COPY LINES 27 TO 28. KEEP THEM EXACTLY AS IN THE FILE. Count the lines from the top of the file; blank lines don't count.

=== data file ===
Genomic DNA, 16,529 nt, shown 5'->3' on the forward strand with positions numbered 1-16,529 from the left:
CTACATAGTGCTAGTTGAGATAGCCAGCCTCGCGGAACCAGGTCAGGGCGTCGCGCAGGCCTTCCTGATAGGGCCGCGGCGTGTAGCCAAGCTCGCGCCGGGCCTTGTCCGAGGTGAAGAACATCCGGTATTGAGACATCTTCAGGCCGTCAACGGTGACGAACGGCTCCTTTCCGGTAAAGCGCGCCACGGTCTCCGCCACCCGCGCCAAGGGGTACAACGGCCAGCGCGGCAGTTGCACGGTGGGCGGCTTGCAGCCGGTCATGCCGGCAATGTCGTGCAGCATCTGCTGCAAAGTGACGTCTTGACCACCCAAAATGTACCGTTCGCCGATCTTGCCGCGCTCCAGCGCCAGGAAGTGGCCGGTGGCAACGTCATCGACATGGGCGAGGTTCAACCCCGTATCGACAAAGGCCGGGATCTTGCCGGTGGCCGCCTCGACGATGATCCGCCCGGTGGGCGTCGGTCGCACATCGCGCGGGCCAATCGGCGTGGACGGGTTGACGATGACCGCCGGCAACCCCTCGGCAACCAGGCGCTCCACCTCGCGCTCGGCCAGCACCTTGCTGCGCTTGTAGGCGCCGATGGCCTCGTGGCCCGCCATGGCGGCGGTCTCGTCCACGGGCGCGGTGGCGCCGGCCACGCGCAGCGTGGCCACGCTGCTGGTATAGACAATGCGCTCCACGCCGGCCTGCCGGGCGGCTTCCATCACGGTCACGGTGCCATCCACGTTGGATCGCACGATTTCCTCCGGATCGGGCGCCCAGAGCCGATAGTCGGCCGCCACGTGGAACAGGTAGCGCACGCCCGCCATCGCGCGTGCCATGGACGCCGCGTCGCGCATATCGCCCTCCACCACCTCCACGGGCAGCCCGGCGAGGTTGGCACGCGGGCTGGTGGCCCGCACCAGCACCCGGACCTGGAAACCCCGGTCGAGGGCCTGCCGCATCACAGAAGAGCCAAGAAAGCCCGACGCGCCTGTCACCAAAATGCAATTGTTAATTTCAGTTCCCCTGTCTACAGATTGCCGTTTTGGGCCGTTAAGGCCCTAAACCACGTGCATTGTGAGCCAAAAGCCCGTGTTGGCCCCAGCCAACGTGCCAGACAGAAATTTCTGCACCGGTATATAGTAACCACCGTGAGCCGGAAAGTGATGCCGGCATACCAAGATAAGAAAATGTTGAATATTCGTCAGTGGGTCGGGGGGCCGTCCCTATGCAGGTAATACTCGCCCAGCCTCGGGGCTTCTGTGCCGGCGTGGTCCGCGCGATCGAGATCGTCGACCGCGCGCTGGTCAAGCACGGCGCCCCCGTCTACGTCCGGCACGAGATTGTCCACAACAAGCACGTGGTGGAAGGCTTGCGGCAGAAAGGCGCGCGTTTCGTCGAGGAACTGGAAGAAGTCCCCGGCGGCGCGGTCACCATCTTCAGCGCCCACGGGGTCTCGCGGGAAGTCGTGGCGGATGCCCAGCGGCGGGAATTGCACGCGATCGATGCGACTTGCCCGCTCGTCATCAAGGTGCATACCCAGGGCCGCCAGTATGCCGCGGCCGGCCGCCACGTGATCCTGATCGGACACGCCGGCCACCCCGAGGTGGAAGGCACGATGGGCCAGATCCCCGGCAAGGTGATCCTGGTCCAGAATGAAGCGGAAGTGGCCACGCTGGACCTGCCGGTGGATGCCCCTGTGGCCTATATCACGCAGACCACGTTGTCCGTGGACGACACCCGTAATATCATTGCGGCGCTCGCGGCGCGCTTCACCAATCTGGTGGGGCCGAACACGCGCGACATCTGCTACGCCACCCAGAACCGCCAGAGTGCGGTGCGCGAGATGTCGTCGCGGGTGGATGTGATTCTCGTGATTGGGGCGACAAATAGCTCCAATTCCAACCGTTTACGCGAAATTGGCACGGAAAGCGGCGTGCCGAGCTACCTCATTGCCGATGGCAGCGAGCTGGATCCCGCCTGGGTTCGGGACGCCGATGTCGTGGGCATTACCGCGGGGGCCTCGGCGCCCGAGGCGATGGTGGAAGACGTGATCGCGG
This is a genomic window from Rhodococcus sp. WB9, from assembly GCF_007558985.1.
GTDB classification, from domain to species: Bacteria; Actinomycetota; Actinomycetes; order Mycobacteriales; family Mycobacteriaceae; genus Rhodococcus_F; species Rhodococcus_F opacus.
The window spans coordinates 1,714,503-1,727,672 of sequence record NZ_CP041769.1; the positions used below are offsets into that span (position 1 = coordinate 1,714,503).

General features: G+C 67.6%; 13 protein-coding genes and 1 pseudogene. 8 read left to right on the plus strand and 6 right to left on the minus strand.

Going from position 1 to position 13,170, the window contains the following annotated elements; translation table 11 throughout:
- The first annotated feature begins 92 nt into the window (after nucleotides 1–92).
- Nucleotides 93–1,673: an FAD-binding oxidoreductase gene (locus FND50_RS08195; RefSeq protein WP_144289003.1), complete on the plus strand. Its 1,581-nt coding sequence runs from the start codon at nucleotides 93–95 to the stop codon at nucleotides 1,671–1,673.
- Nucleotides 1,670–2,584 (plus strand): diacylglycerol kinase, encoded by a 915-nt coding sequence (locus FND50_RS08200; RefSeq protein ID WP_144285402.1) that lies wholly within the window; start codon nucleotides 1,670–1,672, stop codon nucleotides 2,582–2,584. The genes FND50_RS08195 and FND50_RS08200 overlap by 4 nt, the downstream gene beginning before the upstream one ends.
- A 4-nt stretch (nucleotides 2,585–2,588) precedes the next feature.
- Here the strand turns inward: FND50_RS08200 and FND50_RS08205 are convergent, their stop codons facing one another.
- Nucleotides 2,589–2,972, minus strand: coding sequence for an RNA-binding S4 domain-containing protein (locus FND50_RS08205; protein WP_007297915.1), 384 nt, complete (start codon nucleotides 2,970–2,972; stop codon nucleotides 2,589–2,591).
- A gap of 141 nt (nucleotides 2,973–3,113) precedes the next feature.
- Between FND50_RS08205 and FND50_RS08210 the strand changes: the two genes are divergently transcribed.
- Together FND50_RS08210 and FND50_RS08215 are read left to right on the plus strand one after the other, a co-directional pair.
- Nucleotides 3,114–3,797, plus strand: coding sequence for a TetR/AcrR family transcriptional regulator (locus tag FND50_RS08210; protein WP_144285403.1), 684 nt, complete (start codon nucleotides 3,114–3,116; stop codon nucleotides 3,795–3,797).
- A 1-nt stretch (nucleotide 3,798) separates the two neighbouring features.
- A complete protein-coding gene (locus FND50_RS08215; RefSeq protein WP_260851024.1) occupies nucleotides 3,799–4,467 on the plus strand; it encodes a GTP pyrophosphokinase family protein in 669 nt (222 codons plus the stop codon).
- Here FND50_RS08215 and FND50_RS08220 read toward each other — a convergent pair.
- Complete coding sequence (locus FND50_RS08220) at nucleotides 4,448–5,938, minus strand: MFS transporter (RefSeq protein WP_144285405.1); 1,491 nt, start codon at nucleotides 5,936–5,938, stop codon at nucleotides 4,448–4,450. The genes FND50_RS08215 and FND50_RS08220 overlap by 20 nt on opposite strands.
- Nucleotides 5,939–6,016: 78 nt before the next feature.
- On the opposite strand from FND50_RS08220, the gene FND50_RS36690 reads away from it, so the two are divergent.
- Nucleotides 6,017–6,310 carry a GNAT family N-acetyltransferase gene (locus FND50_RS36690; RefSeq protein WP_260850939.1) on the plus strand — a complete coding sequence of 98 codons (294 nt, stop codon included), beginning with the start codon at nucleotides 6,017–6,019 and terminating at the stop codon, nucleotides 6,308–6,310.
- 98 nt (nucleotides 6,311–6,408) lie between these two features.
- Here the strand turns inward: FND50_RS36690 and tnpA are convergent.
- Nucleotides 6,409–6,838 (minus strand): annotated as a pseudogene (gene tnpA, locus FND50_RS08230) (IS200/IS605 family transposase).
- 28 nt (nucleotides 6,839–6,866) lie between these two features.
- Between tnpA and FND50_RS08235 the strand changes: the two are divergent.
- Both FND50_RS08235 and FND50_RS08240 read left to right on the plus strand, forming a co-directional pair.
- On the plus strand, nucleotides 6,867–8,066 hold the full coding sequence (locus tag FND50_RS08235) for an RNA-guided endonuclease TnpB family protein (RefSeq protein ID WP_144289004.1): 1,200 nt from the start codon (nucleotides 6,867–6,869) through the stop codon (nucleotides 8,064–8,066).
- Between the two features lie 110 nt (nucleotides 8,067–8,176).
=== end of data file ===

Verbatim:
- Nucleotides 6,409–6,838 (minus strand): annotated as a pseudogene (gene tnpA, locus FND50_RS08230) (IS200/IS605 family transposase).
- 28 nt (nucleotides 6,839–6,866) lie between these two features.